The temperature is dropping & the rain has once again returned so rain suits are donned & we ride onwards. Shelter is found at the fuel stops required to feed the bikes their regular diet of low / variable octane Russian benzene.
Fuel stop & a place to shelter out of the rain
The Siberian time-share at the back of the fuel station - NICE
Camp that night is made in a soggy quarry beside the road & a fire built to ward off the chill.
A wet & damp camp for the night

We awake to more rain & ride through spectacular scenery, complete with snow covered peaks & landslides + roadworks.. The winter gloves are donned & heated grips turned up to ward off the 0.5 Deg C chill. We arrive at the thriving little hamlet of Kyubyume, consisting only of a muddy damp petrol station & basic café. This is where the Old Summer Road, of Long Way Round fame branches off, however, we only managed a few 100 meters up this before a failed bridge stopped us in our tracks.
Landslides, mud + big bulldozers
More fuel & a 1hr wait for the petrol station attendant to return from lunch / vodka ??
The start of the old Summer Road

The end of the old Summer Road - no bridge means no crossing
The weather clears & we camp that night in an old quarry with views out over the Siberian mountains & plains. A chill wind keeps the bugs at bay which is a welcome relief.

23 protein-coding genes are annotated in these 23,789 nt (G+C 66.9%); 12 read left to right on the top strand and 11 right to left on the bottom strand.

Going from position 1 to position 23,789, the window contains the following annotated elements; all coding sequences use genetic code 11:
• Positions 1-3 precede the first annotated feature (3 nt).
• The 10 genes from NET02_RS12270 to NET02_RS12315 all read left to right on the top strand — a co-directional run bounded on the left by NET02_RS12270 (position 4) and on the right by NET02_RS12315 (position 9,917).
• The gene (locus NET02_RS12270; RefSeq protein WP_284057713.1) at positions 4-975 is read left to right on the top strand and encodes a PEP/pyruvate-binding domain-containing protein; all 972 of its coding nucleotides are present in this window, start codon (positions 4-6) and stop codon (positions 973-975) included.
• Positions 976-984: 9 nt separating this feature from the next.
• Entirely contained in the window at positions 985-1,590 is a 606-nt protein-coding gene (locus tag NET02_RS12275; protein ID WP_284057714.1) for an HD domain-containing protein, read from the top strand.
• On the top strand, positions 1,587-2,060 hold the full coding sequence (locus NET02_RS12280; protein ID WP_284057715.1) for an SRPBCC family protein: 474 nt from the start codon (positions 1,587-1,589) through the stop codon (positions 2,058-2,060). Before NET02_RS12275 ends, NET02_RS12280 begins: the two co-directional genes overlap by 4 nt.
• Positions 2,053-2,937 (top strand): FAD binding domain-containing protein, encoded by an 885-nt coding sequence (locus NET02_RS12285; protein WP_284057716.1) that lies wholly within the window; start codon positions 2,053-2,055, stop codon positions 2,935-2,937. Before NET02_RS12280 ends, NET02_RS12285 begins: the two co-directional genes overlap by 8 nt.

Snow starting to appear on the peaks
Spectacular Siberian autumn scenery
The road ahead
The view from camp out over the Siberian mountains & plains
The morning brings clear skies & low temperatures. We ride through spectacular scenery complete with landslides & road works. Refueling at Ust Nera produces a flat tire for the bike & the tire plugging kit once again gets a work over. We push on to the abandoned town of Kadykchan & camp in this eerily deserted place.
The morning view over the Siberian mountains, rivers & plains 
More landslides + sunshine & blue skies
Drying roads - a welcome relief from the slippery mud
A Russian Ural + sidecar - no idea where the rider was???
Ust Nera & a flat rear tyre
Kadykchan was built by the hands of GULAG's prisoners during World War II. Later it accommodated miners of a few local coal mines which supplied Arkagalinskaya electric power station. The depth of mines was about 400 meters and at some point along with the dropped demand for coal after the dissolution of the Soviet Union made the mining pointless. Moreover, there was an explosion at the mine when six people were killed in 1996, which lead to a decision to close the mines altogether. As of 2010, the settlement was completely depopulated.
Coal mines on the side of the road
Kadykchan - the Deserted City
Kadykchan City Square looking down an old pedestrian boulevard